President Bush annnounces avian flu plan

Details here.

The key element in the proposal, in my mind, is the emphasis on developing a vaccine through the use of cell-based cultures rather than in millions of chicken eggs, which has been the standard since the 1950s. The egg process takes nearly a year, as I understand it, while the cell culture method is much faster and allows researchers to move more quickly through various experiments and trials, both for the H5N1 avian virus or for any other strain that may develop.

While it may appear odd that we’ve not made many technological advances in this area over the past few decades – as opposed to, say, digital music media — the fact is there hasn’t been an economic incentive or suitable risk/reward profile — for companies to invest time and money in this area.

“We’re not as well-prepared today as we want to be,” Leavitt said. “We’re better prepared than we were yesterday, and we’ll continue to get better prepared every day as time goes forward.”

…Part of the president’s plan, he said, will deal with what he called “junk lawsuits” that stifle the output of vaccine manufacturers.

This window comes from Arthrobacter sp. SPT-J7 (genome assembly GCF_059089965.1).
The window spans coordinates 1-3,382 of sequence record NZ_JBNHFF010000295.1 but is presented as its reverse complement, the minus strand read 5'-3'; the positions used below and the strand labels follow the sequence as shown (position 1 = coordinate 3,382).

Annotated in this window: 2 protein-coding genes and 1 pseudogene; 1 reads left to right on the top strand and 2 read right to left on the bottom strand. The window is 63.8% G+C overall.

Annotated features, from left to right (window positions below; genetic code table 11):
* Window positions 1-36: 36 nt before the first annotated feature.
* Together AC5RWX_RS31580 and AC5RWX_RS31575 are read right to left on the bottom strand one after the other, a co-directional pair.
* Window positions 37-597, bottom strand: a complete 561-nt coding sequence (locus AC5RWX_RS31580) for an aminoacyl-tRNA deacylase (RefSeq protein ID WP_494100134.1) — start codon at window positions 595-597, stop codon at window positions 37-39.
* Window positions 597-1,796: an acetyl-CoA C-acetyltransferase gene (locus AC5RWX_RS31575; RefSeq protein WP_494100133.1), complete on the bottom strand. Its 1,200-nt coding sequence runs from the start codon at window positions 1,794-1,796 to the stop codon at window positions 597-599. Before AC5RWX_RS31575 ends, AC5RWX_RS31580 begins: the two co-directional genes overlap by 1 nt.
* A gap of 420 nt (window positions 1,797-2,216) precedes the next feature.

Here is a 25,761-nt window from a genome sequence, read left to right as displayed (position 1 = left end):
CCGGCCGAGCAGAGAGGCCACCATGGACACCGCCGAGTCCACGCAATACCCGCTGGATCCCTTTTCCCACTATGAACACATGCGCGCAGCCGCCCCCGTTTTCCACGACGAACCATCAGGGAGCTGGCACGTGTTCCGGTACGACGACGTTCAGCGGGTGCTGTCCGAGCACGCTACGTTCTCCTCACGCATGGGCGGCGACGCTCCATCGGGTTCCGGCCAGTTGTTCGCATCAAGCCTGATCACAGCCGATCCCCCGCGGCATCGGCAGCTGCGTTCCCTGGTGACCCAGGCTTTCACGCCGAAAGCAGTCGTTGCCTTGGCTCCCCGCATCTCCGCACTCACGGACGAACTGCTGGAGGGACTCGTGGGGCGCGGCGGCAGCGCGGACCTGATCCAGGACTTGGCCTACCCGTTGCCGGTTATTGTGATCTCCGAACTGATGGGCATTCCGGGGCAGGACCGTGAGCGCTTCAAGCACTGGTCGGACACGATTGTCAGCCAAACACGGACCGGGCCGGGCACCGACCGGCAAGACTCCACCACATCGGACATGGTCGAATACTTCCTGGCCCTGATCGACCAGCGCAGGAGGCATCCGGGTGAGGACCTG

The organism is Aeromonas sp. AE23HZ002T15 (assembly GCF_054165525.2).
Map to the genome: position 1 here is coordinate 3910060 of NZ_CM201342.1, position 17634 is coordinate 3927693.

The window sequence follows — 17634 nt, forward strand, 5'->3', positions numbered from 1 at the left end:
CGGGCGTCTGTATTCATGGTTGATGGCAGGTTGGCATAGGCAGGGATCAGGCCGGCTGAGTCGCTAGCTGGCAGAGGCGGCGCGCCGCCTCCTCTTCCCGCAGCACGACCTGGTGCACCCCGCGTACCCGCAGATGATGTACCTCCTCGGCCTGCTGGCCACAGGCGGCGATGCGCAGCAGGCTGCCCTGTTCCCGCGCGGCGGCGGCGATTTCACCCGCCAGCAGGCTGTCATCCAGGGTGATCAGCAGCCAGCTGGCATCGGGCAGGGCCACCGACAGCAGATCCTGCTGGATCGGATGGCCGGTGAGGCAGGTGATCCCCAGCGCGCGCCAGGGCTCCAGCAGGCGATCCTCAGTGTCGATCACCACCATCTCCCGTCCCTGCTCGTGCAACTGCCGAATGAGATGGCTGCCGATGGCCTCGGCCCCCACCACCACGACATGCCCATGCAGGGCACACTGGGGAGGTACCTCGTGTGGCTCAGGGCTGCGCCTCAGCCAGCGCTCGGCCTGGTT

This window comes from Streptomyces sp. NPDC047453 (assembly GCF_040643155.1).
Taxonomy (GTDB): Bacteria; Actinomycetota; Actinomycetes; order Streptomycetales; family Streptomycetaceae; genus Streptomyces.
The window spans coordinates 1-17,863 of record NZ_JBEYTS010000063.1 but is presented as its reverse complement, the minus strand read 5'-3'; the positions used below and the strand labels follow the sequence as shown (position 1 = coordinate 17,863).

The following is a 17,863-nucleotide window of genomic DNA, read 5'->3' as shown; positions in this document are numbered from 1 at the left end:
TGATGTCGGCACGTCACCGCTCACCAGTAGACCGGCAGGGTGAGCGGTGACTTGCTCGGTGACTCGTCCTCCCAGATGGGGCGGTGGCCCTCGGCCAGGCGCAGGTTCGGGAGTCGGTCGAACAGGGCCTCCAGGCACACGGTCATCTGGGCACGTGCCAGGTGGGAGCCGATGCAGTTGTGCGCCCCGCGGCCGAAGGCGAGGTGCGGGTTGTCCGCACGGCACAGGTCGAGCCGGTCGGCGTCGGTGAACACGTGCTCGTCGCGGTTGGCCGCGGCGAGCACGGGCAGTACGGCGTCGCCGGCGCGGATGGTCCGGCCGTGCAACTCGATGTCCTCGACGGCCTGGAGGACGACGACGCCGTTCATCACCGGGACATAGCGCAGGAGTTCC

“The manufacturers simply refuse to make it if they haven’t got some protection, so that’s part of the president’s plan to provide that type of liability protection,” Leavitt said.

The people I talk to who are closer to the situation say recent developments and the increased awareness world-wide are encouraging and if the H5N1 virus doesn’t mutate to a form easily transferred human-to-human in the next year we will be in a good position to significantly mitigate the threat. If it develops sooner than that then we could be in for a rough time globally. The latest projections from Health and Human Services now predict – in a worst case scenario – up to 1.9 million deaths in the U.S. alone.

Historically, there is a high statistical probability that the world is due for an influenza pandemic of some kind. Whether it turns out to be the bird flu or some other strain, the work that’s being done in revamping research and development capabilities now will pay off.

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